When Infinity Ward launched Call of Duty: Warzone, its new battle royale offering, the game came with an alternate mode: Plunder. Here the goal is to earn as much money as possible and reach over $1,000,000. Players can complete objectives without the stress of having just a single life. It’s a mode for folks who don’t always want to (or can’t) tryhard their way to a victory in the battle royale mode — the people who don’t mind losing.
Polygon spoke to Joe Cecot and Geoffrey Smith, two multiplayer design directors at Infinity Ward, about the creation of Plunder and who they designed it for.
“Out of 100 percent of the players, probably 10, maybe 20 percent, are super competitive and they want to go for the win,” said Smith. “And we want to make sure that the 80 percent that maybe would never win still had stuff to do, still had fun.”
The vibe in Plunder is very different compared to Warzone’s battle royale mode. We see players air-lifting trucks onto stadiums in Plunder because being able to respawn changes the stakes.
Players can explore this wide-open world with their friends without worrying about someone picking them off at a distance and spoiling the play session. These players know they’re going to lose Plunder when they queue up to lift a car onto a building, but they don’t care — they’re making their own fun.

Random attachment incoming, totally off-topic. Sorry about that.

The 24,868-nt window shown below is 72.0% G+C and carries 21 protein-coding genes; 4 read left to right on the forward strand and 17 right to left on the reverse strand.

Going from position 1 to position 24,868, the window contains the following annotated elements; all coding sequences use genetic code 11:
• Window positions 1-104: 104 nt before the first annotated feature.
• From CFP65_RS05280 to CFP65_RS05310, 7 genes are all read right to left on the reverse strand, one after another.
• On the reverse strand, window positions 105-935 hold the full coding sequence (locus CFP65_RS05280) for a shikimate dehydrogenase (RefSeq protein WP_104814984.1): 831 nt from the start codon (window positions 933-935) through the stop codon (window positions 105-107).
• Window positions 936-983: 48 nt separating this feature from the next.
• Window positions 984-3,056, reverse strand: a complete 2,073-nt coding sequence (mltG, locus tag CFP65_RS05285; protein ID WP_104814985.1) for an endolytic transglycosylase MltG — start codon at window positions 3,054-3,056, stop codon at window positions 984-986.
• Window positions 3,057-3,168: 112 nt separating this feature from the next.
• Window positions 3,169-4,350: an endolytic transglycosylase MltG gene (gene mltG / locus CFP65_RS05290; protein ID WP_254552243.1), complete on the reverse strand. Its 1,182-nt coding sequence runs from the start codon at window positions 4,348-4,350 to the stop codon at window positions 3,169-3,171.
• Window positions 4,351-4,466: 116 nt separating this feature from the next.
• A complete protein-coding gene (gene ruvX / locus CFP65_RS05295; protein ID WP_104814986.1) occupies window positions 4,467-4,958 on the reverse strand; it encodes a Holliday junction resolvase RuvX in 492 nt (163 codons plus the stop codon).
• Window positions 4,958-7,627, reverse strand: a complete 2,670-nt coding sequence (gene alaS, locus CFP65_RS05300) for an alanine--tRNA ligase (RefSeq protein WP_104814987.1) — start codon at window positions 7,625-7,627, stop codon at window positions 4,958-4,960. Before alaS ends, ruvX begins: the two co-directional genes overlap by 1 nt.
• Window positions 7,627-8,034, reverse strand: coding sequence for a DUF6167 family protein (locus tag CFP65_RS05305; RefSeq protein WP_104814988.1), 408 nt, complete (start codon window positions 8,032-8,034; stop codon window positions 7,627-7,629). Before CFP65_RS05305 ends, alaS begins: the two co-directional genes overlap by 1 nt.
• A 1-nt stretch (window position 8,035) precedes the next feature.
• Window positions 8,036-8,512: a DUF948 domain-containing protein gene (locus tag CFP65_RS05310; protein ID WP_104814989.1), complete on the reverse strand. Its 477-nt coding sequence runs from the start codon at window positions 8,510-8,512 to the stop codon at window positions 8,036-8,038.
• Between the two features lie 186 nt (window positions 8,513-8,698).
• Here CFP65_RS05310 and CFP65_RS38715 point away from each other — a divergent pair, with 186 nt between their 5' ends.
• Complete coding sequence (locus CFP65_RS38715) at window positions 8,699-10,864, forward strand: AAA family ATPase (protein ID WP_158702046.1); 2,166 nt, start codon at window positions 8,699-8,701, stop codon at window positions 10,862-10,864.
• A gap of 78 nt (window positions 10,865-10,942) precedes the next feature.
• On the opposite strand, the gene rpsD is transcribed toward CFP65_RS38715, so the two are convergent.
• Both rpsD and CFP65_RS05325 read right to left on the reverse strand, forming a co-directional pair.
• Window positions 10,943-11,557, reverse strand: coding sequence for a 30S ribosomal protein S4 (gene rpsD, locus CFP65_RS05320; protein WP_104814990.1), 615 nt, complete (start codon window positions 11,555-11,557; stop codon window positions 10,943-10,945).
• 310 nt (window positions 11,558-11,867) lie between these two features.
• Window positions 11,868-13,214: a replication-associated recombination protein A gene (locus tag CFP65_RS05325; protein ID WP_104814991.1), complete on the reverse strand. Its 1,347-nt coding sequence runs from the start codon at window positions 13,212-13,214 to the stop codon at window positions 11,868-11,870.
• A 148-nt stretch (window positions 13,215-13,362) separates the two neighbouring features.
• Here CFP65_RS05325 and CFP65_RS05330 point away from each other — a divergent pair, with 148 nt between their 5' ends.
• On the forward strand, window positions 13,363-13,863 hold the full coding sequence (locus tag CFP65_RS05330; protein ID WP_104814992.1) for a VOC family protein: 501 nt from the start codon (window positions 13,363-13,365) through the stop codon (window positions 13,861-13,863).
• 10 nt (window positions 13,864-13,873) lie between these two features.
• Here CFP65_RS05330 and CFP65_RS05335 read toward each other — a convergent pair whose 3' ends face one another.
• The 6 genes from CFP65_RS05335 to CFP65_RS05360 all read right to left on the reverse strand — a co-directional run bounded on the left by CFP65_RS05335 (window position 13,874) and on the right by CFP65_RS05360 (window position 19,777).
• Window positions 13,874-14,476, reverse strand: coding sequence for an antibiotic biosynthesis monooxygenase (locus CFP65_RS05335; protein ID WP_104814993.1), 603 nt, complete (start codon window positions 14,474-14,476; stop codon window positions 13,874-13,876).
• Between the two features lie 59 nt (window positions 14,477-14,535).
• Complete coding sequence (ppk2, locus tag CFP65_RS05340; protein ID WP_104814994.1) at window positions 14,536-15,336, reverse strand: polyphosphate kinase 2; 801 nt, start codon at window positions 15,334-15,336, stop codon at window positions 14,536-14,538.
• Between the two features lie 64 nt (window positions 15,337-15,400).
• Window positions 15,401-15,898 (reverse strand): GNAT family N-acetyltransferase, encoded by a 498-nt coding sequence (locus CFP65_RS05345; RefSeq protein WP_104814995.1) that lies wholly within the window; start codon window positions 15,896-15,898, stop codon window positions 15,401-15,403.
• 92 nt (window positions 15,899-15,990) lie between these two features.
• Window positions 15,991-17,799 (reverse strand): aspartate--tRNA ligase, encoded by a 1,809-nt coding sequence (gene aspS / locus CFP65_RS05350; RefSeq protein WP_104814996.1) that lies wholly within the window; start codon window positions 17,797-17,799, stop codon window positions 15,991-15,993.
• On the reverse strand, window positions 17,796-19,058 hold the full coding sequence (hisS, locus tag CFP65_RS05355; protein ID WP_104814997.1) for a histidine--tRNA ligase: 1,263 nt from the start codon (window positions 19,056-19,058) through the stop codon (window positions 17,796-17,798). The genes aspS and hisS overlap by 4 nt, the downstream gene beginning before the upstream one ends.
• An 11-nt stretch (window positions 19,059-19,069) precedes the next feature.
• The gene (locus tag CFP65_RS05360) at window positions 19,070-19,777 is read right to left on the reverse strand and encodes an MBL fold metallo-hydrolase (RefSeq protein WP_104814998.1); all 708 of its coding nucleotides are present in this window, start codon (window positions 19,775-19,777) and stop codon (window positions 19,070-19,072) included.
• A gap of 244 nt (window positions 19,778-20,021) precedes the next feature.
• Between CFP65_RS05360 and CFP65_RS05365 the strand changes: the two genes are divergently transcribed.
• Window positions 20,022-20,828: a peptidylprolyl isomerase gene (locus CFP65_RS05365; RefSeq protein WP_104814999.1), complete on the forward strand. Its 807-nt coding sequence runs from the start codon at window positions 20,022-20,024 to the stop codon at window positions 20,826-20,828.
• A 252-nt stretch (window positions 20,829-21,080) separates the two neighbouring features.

Meanwhile those that want to win can focus on completing their contracts — it’s a balance that promotes all kinds of play styles. “The fact that there’s so many choices the player gets to make in a moment is, I think, what makes it really interesting if you do want to play Plunder competitively,” said Cecot.
In one of my first Plunder games, my squad of three landed near a farm house. But so did several other squads. The next 10 minutes of the match devolved into small squads running around farm houses, killing each other for sacks of cash. It was Call of Duty: Modern Warfare’s Deathmatch writ large. Even though we walked out of that farm as losers, it was the most fun I’d had with Call of Duty in years.
Smith told us that Infinity Ward refers to that Deathmatch-esque situation as “the washing machine.” And like cautious parents, the team initially worried for players like me, who were focusing too much on the chaos and not on the win. But the beauty of Plunder comes with the loss. I can drop in one game, looking to maximize my cash, and then drop in another just looking to have a good time. And if I get stuck in “the washing machine,” I can pivot to shutting down another group’s shot at victory.
Cecot and Smith have since embraced the beauty of players just having a good time. “I think a good thing as a designer is to be okay if people play the mode the way they want to play because they’re having fun,” said Cecot.
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